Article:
in the day at the hotels. They are un
known quantities in the senatorial con
test. The opposition has bean led to
believe that these gentlemen are with
them, but are leary about taking ttiem
into camp for tear the notorious cohe
sion of thu politicians of that city will
eventually draw them into the Wash
burn camp. Mr. lloodnow is known to
have said that he did not care a d—n
about the senatorial contest, and Byrnes
has been heard to say that he did not
cart- if the present senator should bo
defeated, but, with all this, there is no
confidence placed in them by the
"antis." Both of them declare to the
reporters that they
Don't Know a Thing:
about politics, yet they seem eager to
pick up the comments of others, and
have had enough experience in politics
to be able to express some opinion on
the senatorial question if they so de
Hon. Mstt Gallagher, a representative
from Minneapolis two years ago, was at
the Merchants' yesterday. He is a Dem
ocrat ami is not afraid to express his
views ou the senatorial situation in his
city. Asked how it looks there at pres
ent, he said: "It stems to me that
Washburn is the candidate of the news
papers, but that the people want some
one else. That is about the way it
stands In our city. It Is all bosh to say
that the people of Minneapolis want Mr.
Washburn returned to the senate. What
did he ever do for the city or for the
state either? 1 would like any one to
answer that question. He probably has
never thought to ask himself that ques
tion. What the people want is some
. one to represent them, and not a man to
entertain in society and do nothing
A Blunt Ueply.
Hon. G. D. Post, of Lake City, is a
straightforward man. His seventy
ihree years and several terms in the
legislature have taught him that
frankness is ■ good thing in politics.
Ho cave an exemplification of this yes
terday. It resulted, however, in the
confusion of Representative George F.
Wright, of Minneapolis. The two met
in the Merchants', and, after an intro
duction, Mr. Wright said: "Weil, now
does the senatorial matter look?"
Country AcaiiiMt < lUch.
Mr. Post deliberated but a moment,
and then replied: "1 suppose 1 outfit
not to say it, hut it seems to be the
country against the cities. That is
about the situation as 1 find it."
Mr. Wright was hardly expecting
such frankness, ami blushed for a 1110
ment, lie said something about Mr.
Washburn having been a good senator.
As the conversation drifted alone ho
unwittingly tot nut one of the secrets
of the lack of enthusiasm for the sena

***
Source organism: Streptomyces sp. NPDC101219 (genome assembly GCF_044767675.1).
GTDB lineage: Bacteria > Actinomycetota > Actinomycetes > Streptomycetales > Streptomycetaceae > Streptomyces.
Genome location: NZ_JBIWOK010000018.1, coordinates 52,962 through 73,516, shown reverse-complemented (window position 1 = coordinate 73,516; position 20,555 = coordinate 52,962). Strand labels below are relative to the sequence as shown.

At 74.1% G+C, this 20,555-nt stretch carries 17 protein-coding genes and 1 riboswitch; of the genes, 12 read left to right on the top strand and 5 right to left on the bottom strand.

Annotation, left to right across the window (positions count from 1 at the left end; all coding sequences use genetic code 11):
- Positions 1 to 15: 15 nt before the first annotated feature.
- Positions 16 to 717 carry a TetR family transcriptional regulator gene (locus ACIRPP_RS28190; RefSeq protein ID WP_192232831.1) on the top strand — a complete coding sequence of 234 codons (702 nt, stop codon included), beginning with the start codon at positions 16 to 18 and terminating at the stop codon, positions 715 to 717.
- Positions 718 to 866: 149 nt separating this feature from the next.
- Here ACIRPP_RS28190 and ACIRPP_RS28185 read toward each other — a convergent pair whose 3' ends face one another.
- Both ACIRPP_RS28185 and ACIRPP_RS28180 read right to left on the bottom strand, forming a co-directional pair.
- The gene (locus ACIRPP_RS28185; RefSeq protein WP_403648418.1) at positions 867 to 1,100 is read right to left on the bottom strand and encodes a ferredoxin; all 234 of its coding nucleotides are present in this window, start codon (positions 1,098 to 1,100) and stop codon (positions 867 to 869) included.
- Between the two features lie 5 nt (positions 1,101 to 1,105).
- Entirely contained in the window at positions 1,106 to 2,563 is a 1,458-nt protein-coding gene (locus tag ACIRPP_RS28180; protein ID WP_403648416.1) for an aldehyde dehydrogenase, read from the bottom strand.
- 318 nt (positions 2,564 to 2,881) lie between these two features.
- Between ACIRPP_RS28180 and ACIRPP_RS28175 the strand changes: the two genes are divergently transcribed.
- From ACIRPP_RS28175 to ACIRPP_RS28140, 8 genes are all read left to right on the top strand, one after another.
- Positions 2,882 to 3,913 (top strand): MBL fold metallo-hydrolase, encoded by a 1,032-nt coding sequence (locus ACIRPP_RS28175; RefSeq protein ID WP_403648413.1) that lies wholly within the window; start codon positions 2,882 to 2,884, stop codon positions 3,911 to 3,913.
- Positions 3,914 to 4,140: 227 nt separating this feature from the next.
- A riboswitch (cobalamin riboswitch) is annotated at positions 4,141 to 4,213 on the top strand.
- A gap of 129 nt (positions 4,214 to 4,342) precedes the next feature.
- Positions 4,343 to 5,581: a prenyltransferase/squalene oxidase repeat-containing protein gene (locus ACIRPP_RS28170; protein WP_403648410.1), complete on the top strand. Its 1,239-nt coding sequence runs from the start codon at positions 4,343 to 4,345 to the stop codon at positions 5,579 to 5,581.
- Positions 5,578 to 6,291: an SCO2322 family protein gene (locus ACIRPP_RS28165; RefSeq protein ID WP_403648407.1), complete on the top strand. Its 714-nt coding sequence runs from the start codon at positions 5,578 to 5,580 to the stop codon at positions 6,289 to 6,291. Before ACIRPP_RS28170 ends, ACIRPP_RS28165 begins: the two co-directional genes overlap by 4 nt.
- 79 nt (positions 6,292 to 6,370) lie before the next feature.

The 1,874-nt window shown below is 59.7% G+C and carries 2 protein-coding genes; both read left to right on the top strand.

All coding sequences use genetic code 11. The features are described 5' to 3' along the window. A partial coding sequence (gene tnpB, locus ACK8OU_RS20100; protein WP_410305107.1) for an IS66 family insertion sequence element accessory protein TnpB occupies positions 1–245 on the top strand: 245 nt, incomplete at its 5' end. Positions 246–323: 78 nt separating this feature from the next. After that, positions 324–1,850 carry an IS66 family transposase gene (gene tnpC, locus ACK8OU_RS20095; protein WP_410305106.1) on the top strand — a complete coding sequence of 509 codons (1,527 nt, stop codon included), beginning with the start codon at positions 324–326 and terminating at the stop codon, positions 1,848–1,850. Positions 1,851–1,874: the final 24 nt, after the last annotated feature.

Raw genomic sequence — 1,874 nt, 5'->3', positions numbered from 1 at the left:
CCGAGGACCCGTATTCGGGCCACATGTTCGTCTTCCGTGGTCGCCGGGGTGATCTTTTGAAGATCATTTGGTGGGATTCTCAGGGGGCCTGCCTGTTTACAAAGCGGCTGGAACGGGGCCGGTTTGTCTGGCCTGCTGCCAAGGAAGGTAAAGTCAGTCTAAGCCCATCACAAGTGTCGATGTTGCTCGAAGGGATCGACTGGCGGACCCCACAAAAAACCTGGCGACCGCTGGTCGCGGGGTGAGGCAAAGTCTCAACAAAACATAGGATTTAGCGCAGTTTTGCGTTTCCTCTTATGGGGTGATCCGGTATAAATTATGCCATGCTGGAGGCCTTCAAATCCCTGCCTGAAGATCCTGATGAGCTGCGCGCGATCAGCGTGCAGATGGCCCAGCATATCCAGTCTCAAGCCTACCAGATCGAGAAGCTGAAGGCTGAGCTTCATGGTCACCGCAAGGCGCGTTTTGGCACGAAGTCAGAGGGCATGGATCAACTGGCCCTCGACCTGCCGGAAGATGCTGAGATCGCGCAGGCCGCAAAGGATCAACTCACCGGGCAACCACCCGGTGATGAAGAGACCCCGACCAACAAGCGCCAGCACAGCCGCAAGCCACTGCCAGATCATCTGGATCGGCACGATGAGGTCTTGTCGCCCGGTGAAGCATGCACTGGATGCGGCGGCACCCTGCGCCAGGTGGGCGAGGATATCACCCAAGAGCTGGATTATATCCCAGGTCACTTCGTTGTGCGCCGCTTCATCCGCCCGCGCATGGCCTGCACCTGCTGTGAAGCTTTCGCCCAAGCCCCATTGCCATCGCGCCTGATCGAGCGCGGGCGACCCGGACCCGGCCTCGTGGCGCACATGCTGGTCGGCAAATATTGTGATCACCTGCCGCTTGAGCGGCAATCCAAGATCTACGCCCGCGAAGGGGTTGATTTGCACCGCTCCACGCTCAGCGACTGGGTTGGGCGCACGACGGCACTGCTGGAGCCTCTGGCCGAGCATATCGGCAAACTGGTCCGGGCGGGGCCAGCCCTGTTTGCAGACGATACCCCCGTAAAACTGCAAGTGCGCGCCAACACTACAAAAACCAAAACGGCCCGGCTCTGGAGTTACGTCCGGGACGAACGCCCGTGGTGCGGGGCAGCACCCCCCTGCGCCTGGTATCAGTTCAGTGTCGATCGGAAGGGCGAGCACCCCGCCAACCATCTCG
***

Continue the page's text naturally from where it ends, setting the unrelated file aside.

tor, lie was asktd if the senator would
be in St. Paul today and replied that he
did not know; lie had passed him on the
street in Minneapolis but the senator
did not seem to know him. Another
gentleman standing by remarked, "That
is the way with Mr. Washbnrn. He
don't seem to know even the men he is
depending upon for votes, and who live.
in his own city. lie is a cold-blooded
devil." .
Frank (iryirla, of Minneapolis, was
another W&ahburn worker who was in
the city yesterday. Kepiesentative.
Baston lias not missed a day for weeks,
and, of course, was around the hotels.
Hay Ka «-k« Out.
Eugene (i. liny, who was made
Uniti d States "district attorney by Mr.
Wnshbiirn, for . gallant services six
years ago, and who had the recom
mendation of coming from Indiana hut
a tew months before, has quit taking an
active interest in the. work tor his
patron. This Is' not because he Is not
anxious, but because, he has been pulled
off. Some weeks ago he was writing
tetters to members of the legislature,
importuning and even threatening in
character, concerning their votes for
Washburn. lie was informed by at
least one of tho recipients of hisepistlu
that the writer proposed to do as he
d—d pleased, and did not care for any
ex-federal ollkcholder to meddle in the
matter, it i» said that Mr. Hay has ad
vised that Marcus Johnson, Col. Ed
wards and Frank Gryitla had better get
into tho background for the good of the
service. .They have all been if cent fed
eral officers, and the people, construe
their activity to mean that they are
after new jobs, In case the next admin
stratiol) should be Uepuhlican.
A \<-« liimini' A*ylum.
Senator A. T. Stebbina, of Rochester,
is at the Windsor. 11« ha* no opinion
to express on the senatorial contest at
present. lie is ninrli interested in the
matter of insane hospitals, and takes a
broad-gaiiye. view of legislation, His
position is that a senator should repre
sent the wi.olu state, and not be sec
tional. For several years he was on th«
Insane hospital board. He firmly be-
Item that a fourth Hospital should he
provided in the. state. He thinks it
should be located close to the Twin
Cities, so that the unfortunates can be
taken there Iron these, cities without
the «xi>«-nse of jroiujr so tar. Senator
.Stebbins says that 1,000 patients are
enutuli for one hospital and on«
set of officers, and that it is better to
provide a new building than to enlarge
the old ones. Thar* are over 1.100 at
Rochester, and the place is so crowded
that cots on the floors have to be used
for some of the patients. The St. Peter
hospital is tilling up as fas: as tin* addi
tions to the building are completed. lie
thinks a tract of land near me Twin
Cities should be secured and a hospital
erected thereon. He believes the
grounds should be large enough to af
ford work for the milder patients,
out of doors in summer. There are over
2.700 insane, people in this state. The
proportion is about the same according
to population as other slates.
Louk Out Cor >«i <<;> H«
Hon. Solomon (i. Comstock left home
yesterday morning for St. Paul, but
slopped off in Minneapolis. He is pre
sumed to have been working up his